Labor shortages in the construction industry continue to present serious challenges for contractors across the country, with some markets facing greater hurdles than others when it comes to finding qualified workers.
The labor squeeze is expanding interest in the use of pre-fabricated EIFS panels, which can be constructed with fewer workers and if necessary, can be built in areas with greater labor supply and shipped to construction sites.
While the tight labor market is a key driver in the growth of pre-fabrication, also referred to as “panelization,” other factors are also driving panelization, including significant cost savings and a much faster installation time compared to field-applied EIFS. The construction season can also be extended with pre-fabricated panels when cold weather eliminates the option for field-applied EIFS. Other benefits include improved quality assurance, a reduction in the amount of scaffolding and reduced risk thanks to less jobsite congestion.
Dryvit is taking steps to make it easier for EIFS applicators to use pre-fabricated panels, providing free access to the manufacturer’s engineering department for design review and detail reviews. The company has also created three different attachment systems designed to enable easier installation of pre-fabricated panels in a variety of scenarios including renovation, construction of metal buildings and construction of new high-rise buildings.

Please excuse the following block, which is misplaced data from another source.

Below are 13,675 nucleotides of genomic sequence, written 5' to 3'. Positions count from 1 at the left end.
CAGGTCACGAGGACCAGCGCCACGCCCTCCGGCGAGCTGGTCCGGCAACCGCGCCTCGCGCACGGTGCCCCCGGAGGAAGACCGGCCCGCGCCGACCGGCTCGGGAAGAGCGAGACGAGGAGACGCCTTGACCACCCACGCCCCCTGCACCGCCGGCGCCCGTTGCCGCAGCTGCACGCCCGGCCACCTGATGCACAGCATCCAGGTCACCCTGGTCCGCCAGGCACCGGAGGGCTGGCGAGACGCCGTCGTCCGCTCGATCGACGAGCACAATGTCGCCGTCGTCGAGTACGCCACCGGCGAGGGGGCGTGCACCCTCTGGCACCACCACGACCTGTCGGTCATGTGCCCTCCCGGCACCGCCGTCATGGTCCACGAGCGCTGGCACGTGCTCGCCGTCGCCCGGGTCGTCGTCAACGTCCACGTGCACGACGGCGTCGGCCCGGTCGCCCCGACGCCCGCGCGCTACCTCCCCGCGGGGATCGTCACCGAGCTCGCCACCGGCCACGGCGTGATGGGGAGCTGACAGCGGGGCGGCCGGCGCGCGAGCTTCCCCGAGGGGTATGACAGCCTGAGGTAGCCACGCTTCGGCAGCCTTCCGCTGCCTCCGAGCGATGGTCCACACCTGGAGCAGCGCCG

Patrick Luciano, a senior project manager for Vergith Contracting in Las Vegas has become a leading expert in the use of pre-fabricated EIFS panels for jobs where EIFS is specified. Vergith Contracting handles a range of construction work including framing and installation of drywall, EIFS, and plaster. The company also provides painting and wall covering services.
Luciano’s embrace of pre-fabricated EIFS panels started a number of years ago and has grown stronger with each successive job. The senior project manager has seen first-hand the cost savings and accelerated installation time associated with pre-fabrication and has become an evangelist of sorts for what he says is the better way to install EIFS on a building.
The Sunrise Hospital
Luciano’s latest project with Layton Construction involves building a new tower at Sunrise Hospital in Las Vegas, a project Luciano says was tailor made for pre-fabricated panels. “The three main reasons we used pre-fabricated EIFS panels for Sunrise Hospital was to minimize site disruption, achieve significant labor savings and accelerate installation,” says Luciano.
Luciano estimates that by creating the 423 panels needed for the Sunrise Hospital job offsite, he was able to shave four months off the construction schedule and deliver labor savings of approximately 17 percent. Luciano cites other benefits to using pre-fabricated panels including the ability to install larger panels that can cover wide sections of a building façade, often spanning two floors. Luciano also believes that using pre-fabricated panels can result in a better quality installation, especially when scaffolding is needed for field-applied EIFS.
“If you’re field applying EIFS on a taller building with scaffolding, there’s always a chance that movement of the scaffolding down the face of the building is going to result in a lower quality finish,” says Luciano.
While Luciano has been a strong believer in pre-fabricated panels for years, his view hasn’t been universally held in the design and construction industry.